Landsort Art Walk
Skating on thin ice

Books
100 Power Tips for FPGA Designers

Favorites
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ChipHit
Computer History Museum
DeepChip
Design & Reuse
Dilbert
d9 Tech Blog
EDA Cafe
EDA DesignLine
Eli's tech Blog
Embedded.com
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FPGA Blog
FPGA Central
FPGA CPU News
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FPGA World
Lesley Shannon Courses
Mac 2 Ubuntu
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Tuesday, October 18, 2011
FPGA design from scratch. Part 72
Running Linux on the LX9 MicroBoard

This tutorial will show how to build and install a Linux OS on our MicroBlaze processor system. We will take a look at some of the Linux distributions available to us and choose the one we think is the best for our purpose. For more information about Linux in Xilinx products see Xilinx Wiki. 

Here are some candidates:

Choosing PetaLinux

After taking a closer look at all the candidates I have decide to go for PetaLinux. PetaLogix has a long experience in using the MicroBlaze processor and has build many Linux distributions for this processor. PetaLinux is not a free distribution, but after talking to John Williams, the founder of PetaLogix he promised me a free evalution license for trying the PetaLinux SDK.



While we are waiting for the license, here are some documents we can study to get a better understanding of the process to build and install a Linux OS.



Building the hardware platform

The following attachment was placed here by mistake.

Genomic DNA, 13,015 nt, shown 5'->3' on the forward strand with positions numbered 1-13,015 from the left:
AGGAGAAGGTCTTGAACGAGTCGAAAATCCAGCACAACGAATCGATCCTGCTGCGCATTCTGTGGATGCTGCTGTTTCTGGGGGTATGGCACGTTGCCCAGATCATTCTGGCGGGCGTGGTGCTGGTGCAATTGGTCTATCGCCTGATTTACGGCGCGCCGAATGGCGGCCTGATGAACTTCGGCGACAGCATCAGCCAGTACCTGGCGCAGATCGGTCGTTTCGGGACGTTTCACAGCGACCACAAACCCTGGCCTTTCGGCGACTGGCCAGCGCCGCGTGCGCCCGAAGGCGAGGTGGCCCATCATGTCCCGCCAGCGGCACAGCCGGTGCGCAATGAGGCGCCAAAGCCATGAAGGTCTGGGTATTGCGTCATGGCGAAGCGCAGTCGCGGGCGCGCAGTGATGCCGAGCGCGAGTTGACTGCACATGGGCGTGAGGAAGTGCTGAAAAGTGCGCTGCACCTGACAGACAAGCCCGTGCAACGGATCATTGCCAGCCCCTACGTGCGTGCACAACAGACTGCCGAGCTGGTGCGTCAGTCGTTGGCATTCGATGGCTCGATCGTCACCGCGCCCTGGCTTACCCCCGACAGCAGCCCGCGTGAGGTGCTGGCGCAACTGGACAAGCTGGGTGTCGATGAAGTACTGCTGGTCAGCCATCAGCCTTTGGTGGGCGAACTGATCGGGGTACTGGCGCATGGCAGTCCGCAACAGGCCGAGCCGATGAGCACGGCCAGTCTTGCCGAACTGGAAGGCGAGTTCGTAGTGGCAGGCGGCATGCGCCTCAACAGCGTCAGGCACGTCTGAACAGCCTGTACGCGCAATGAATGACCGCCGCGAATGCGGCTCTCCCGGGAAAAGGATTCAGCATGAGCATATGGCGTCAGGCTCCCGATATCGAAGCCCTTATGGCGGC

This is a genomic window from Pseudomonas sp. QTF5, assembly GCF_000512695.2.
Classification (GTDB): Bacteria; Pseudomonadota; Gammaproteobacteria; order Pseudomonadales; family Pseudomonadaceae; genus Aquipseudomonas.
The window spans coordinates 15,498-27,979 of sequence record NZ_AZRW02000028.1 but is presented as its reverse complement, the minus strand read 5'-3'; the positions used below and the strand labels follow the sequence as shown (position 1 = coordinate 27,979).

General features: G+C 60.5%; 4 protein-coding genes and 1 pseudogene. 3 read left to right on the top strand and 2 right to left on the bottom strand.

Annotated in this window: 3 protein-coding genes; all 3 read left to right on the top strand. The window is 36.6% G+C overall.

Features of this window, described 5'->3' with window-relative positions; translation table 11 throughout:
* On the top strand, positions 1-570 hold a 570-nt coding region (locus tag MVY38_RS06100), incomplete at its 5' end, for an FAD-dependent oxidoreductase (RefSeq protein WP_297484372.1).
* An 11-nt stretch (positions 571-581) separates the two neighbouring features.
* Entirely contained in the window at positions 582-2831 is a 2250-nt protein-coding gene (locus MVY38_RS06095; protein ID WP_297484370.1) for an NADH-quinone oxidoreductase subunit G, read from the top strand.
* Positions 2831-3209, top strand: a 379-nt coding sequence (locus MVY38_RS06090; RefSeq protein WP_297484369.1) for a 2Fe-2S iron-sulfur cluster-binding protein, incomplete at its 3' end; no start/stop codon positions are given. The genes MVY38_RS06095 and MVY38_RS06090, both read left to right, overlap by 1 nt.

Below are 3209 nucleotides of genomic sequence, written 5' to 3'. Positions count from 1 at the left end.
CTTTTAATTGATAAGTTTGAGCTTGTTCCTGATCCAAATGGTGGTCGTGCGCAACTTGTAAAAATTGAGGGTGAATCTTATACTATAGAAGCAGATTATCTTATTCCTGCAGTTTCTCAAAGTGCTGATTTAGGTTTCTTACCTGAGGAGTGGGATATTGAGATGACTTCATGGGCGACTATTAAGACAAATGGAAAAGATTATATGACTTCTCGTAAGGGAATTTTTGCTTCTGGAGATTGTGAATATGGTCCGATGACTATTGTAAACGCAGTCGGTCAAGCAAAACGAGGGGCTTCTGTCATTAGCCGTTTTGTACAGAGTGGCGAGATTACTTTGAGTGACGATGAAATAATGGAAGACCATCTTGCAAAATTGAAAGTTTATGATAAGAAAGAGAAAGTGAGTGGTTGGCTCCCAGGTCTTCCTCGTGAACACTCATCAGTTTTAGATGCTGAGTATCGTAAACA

We will follow the Ting Cao's blog and his advises on how to make the design fit in the Spartan-6 FPGA on the LX MicroBoard. Let's go through the whole design flow once more.

We will start a new project and use the BSB wizard to build our system.

->xps &


We select the Avnet Spartan-6 LX9 MicroBoard and let the reference clock run at 66MHz.  We will optimize for area, our biggest concern.



  • Set processor frequency to 66MHz
  • Set local memory size to 8KB
  • Set cache sizes to 8KB
  • Remove CDCE913_I2C and DIP_Switches_4bits peripherals
  • Add axi_timer peripheral
  • Enable interrupts for all peripherals
  • Change the baud rate to 115200 for the uart



Here is the generated hardware platform and here is the corresponding mhs file.




Configuring the MicroBlaze soft processor

Right-click the micro_blaze0 entry and select Configure IP. For more information about MicroBlaze see part 60.




Select <Linux with MMU> and the click the Advanced button. Here are the settings for the General tab.




Here are the settings for the Exceptions tab.



Here are the settings for the Cache tab.

  • Instruction cache size : 8KB
  • Data cache size: 8KB
  • Base Address: 0x8000_0000
  • High Address: 0x83ff_ffff




Here are the settings for the MMU tab.



Here are the settings for the Debug tab.




Here are the settings for the PVR tab.



Interconnect Settings for BUSIF tab.




The Buses tab. This finalizes the MicroBlaze configuration.



Configure the debug_module

Right-click the debug_module entry and select Configure IP. We will disable the JTAG UART bus interface to save area.



Synthesize the design

In XPS select Hardware->Generate Netlist to synthesize the design. Here is the result from the syntesis (estimated values).


Place and route the design

In XPS select Hardware->Generate Bitstream to place and route the design and find out if it will fit in the Spartan-6 FPGA. Here is the result. It will fit.



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Posted at 11:24 by svenand